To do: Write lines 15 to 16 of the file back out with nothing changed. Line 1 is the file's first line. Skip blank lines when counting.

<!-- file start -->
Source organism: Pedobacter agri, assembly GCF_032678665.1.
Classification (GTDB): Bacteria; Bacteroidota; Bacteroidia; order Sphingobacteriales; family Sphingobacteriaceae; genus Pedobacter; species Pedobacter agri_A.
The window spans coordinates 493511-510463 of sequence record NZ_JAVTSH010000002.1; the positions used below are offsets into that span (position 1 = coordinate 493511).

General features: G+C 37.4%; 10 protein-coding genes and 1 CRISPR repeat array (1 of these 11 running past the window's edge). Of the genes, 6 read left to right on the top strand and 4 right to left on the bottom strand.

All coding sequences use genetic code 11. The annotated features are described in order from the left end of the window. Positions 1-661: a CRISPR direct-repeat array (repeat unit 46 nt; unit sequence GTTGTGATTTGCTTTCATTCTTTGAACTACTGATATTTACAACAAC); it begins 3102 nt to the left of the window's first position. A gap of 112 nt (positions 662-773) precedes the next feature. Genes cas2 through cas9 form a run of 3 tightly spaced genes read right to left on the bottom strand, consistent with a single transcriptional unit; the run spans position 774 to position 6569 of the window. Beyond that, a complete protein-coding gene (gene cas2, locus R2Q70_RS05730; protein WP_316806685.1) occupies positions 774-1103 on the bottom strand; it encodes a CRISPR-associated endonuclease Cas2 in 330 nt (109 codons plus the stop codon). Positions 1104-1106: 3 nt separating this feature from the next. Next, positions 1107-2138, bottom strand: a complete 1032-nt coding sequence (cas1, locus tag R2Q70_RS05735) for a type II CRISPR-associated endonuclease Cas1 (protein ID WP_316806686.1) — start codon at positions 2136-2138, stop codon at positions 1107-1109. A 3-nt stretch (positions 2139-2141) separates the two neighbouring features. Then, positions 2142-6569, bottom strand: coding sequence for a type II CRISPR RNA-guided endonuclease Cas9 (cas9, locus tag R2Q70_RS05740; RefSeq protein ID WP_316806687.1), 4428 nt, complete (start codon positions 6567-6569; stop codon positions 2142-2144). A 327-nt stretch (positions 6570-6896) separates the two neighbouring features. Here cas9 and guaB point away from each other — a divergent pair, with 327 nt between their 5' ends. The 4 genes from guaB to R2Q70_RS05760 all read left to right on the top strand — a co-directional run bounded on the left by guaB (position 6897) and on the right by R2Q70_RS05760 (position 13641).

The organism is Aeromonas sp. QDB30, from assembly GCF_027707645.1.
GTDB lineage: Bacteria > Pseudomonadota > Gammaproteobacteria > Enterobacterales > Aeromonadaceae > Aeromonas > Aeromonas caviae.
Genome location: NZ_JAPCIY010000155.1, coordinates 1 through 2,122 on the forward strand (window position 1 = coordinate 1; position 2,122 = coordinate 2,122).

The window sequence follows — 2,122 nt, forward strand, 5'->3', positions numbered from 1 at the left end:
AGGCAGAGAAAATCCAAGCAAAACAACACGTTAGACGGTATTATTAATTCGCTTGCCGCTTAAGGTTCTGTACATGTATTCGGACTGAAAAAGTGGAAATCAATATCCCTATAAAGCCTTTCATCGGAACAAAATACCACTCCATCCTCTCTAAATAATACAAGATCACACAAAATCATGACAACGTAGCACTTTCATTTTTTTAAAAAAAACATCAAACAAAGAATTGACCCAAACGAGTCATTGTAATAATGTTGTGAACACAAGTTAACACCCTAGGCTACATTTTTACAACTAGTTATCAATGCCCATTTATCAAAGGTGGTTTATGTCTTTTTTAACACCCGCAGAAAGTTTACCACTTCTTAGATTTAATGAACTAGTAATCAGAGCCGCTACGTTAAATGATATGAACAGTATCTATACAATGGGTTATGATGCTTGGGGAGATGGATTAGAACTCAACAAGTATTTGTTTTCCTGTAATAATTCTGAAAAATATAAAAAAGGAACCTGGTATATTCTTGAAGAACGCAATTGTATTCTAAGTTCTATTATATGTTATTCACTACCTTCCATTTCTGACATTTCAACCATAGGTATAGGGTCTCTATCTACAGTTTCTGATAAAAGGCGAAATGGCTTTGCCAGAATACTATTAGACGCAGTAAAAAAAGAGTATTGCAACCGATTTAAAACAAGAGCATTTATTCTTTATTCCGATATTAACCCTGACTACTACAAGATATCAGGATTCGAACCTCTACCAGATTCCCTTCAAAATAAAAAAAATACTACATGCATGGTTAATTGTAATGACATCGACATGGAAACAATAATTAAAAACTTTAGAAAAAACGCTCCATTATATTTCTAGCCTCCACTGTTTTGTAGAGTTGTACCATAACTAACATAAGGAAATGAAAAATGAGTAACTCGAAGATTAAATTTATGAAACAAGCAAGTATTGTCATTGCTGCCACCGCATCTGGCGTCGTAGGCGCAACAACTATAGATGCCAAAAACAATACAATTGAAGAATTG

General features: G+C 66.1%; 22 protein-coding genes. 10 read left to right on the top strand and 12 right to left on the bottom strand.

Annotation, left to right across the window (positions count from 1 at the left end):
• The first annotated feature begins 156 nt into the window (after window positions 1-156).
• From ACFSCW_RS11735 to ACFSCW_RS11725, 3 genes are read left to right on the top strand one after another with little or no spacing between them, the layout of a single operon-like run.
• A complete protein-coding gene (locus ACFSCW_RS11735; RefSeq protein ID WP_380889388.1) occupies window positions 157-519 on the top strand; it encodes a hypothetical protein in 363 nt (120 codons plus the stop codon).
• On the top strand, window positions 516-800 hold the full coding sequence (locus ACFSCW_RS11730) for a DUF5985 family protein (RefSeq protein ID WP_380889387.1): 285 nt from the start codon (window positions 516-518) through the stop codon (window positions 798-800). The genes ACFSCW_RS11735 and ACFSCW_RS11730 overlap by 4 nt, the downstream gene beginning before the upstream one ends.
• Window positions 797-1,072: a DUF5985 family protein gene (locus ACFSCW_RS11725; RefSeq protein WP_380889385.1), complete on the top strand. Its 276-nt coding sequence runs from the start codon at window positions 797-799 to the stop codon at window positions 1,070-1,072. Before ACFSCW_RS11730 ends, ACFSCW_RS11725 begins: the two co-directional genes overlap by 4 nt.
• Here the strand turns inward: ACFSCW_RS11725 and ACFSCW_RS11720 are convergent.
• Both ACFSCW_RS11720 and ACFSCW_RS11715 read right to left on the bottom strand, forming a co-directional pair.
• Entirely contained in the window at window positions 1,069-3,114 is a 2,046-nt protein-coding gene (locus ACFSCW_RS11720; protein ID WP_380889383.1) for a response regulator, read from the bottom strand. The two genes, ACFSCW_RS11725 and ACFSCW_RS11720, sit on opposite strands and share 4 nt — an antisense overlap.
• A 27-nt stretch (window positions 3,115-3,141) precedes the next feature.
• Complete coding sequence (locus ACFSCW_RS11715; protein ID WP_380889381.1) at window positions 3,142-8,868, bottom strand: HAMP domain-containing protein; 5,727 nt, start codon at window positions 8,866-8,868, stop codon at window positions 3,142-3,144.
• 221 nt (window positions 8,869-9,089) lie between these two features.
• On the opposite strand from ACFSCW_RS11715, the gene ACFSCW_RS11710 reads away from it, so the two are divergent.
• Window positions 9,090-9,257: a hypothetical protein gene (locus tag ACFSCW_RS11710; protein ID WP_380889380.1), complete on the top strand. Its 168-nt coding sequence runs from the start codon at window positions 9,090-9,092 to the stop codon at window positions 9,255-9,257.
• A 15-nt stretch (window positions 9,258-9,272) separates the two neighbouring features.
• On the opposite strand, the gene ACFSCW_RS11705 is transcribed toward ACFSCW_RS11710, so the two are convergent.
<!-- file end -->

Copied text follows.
• A complete protein-coding gene (locus ACFSCW_RS11735; RefSeq protein ID WP_380889388.1) occupies window positions 157-519 on the top strand; it encodes a hypothetical protein in 363 nt (120 codons plus the stop codon).
• On the top strand, window positions 516-800 hold the full coding sequence (locus ACFSCW_RS11730) for a DUF5985 family protein (RefSeq protein ID WP_380889387.1): 285 nt from the start codon (window positions 516-518) through the stop codon (window positions 798-800). The genes ACFSCW_RS11735 and ACFSCW_RS11730 overlap by 4 nt, the downstream gene beginning before the upstream one ends.